President-elect Joe Biden said on Tuesday the United States would be "ready to lead" again on the global stage, turning the page on Republican President Donald Trump's "America First" policies as he pledged to work together with the nation's allies.
Introducing his foreign policy and national security team, the Democratic former vice president signalled he intended after taking office on January 20 to steer the United States away from the unilateralist nationalism pursued by Mr Trump.
The slate that Mr Biden unveiled included veterans of the Barack Obama administration and signalled a return to traditional US diplomacy and multilateralism.
Mr Biden said that "America's going to reassert its role in the world and be a coalition builder," but he denied it would be like a third term of Obama - whom he served as vice president.
"We face a totally different world," the president-elect told NBC in an interview. "President Trump has changed the landscape. It's become America First, which meant America alone."
Mr Biden also signalled that two former, more liberal, rivals for the Democratic presidential nomination, Senators Bernie Sanders and Elizabeth Warren, were not under consideration for Cabinet appointments, saying he needed their votes in the closely divided Senate.
Mr Trump over four years unsettled many U.S. allies, in Europe and elsewhere, with an antagonistic approach toward the Nato alliance and trade relations, abandonment of international agreements and warm relationships with authoritarian leaders.
Mr Biden said his team, which includes trusted aide Antony Blinken as his nominee for U.S. secretary of state, would shed what the president-elect described as "old thinking and unchanged habits" in its approach to foreign relations.
"It's a team that reflects the fact that America is back, ready to lead the world, not retreat from it, once again sit at the head of the table, ready to confront our adversaries and not reject our allies, ready to stand up for our values," Mr Biden said at the event in his hometown of Wilmington, Delaware.
The world is much changed since Democrats were last in the White House four years ago. China is on the rise and emboldened, Russia has sought to further assert its clout, US influence has waned as it has pulled out of various accords and American moral authority has been dented by turmoil at home.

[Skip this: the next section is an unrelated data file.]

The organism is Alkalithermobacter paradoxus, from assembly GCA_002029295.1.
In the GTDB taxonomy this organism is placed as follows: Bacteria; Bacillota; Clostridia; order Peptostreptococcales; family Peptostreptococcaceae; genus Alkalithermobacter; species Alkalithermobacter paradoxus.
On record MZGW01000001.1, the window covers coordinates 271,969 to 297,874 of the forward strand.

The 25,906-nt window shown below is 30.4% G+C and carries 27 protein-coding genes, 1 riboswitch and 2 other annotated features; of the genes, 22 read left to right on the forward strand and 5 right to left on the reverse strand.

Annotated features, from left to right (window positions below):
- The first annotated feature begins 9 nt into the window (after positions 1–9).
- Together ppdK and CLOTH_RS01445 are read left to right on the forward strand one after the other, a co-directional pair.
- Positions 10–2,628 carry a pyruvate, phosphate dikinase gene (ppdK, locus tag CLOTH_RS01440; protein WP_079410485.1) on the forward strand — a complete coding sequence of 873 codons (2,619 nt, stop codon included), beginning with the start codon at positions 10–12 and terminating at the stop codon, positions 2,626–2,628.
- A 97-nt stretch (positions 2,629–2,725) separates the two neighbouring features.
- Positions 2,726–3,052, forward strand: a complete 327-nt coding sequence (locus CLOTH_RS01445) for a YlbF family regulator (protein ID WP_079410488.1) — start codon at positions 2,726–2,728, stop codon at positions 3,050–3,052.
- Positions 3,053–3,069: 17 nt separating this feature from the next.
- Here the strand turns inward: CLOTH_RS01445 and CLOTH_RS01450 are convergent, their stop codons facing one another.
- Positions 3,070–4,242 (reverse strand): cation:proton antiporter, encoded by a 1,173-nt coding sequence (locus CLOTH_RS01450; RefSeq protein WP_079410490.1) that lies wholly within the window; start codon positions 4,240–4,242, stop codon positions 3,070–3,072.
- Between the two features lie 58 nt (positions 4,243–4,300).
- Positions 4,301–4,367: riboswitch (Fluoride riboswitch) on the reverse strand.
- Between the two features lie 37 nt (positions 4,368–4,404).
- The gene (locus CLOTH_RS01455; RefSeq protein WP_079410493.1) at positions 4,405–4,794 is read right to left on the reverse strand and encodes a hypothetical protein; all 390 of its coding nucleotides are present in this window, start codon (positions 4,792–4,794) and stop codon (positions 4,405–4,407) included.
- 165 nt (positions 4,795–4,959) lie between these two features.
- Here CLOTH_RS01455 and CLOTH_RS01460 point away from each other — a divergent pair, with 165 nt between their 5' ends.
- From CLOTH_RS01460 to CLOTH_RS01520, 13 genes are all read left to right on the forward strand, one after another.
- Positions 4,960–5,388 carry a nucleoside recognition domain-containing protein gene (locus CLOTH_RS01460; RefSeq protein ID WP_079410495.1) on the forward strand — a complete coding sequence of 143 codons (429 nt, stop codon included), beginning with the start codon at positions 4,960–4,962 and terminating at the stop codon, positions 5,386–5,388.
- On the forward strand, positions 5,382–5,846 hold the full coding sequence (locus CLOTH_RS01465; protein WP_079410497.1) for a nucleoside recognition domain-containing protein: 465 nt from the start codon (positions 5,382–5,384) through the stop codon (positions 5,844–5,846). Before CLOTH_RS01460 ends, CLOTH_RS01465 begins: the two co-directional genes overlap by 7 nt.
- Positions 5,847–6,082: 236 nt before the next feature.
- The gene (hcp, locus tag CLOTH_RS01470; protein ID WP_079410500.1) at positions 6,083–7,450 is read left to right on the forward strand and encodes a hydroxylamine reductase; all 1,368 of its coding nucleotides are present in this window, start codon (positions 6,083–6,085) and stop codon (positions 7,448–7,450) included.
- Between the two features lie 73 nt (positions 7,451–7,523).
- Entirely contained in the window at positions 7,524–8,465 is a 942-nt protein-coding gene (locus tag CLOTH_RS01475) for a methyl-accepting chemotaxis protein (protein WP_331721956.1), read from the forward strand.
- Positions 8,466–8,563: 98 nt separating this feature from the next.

US foreign policy under a Biden administration is likely to take more of a multilateral and diplomatic approach aimed at repairing Washington's relationships with key allies and pursuing new paths on issues such as climate change.
His promise to embrace alliances, including in the Asia-Pacific region, follows a deterioration in bilateral ties between the United States and China, the world's top two economies, that has triggered comparisons with the Cold War.
This final year of Mr Trump's administration was marked by frequent China-bashing as the two powers sparred over China's handling of the coronavirus pandemic, deteriorating freedoms in Hong Kong and territorial issues in the South China Sea.
Mr Biden has moved swiftly to assemble his team and make Cabinet choices after defeating Mr Trump. Mr Biden said his team had been able to begin coordinating with the Trump administration on national security, the coronavirus pandemic and vaccine distribution plans since it got the green light on Monday for formal transition efforts.
"We're going to not be so far behind the curve as we thought we might be in the past," Mr Biden told NBC News. "There's a lot of immediate discussion, and I must say, the outreach has been sincere."
— NBC Nightly News with Lester Holt (@NBCNightlyNews) November 25, 2020
Critics have said Mr Trump's refusal to accept the results undercut the incoming administration's ability to combat the intensifying coronavirus pandemic that has killed about 259,000 Americans and thrown millions out of work.
The White House on Tuesday gave the go-ahead for Mr Biden to start receiving the president's daily intelligence briefing. Mr Biden said he did not get one on Monday but expected it regularly.
Asked by NBC about possibly nominating Mr Sanders or Ms Warren to his Cabinet, Mr Biden said nothing was off the table but signalled they might be more needed in the Senate, where the party in power will govern by a razor-thin margin.
Two runoffs in Georgia on Jan. 5 will determine which party has a Senate majority. Democrats also saw their majority in the House of Representatives narrow in the Nov. 3 election.
"Taking someone out of the Senate, taking someone out of the House, particularly a person of consequence, is really a difficult decision," Mr Biden said. "I have a very ambitious, very progressive agenda, and it’s going to take really strong leaders in the House and Senate to get it done."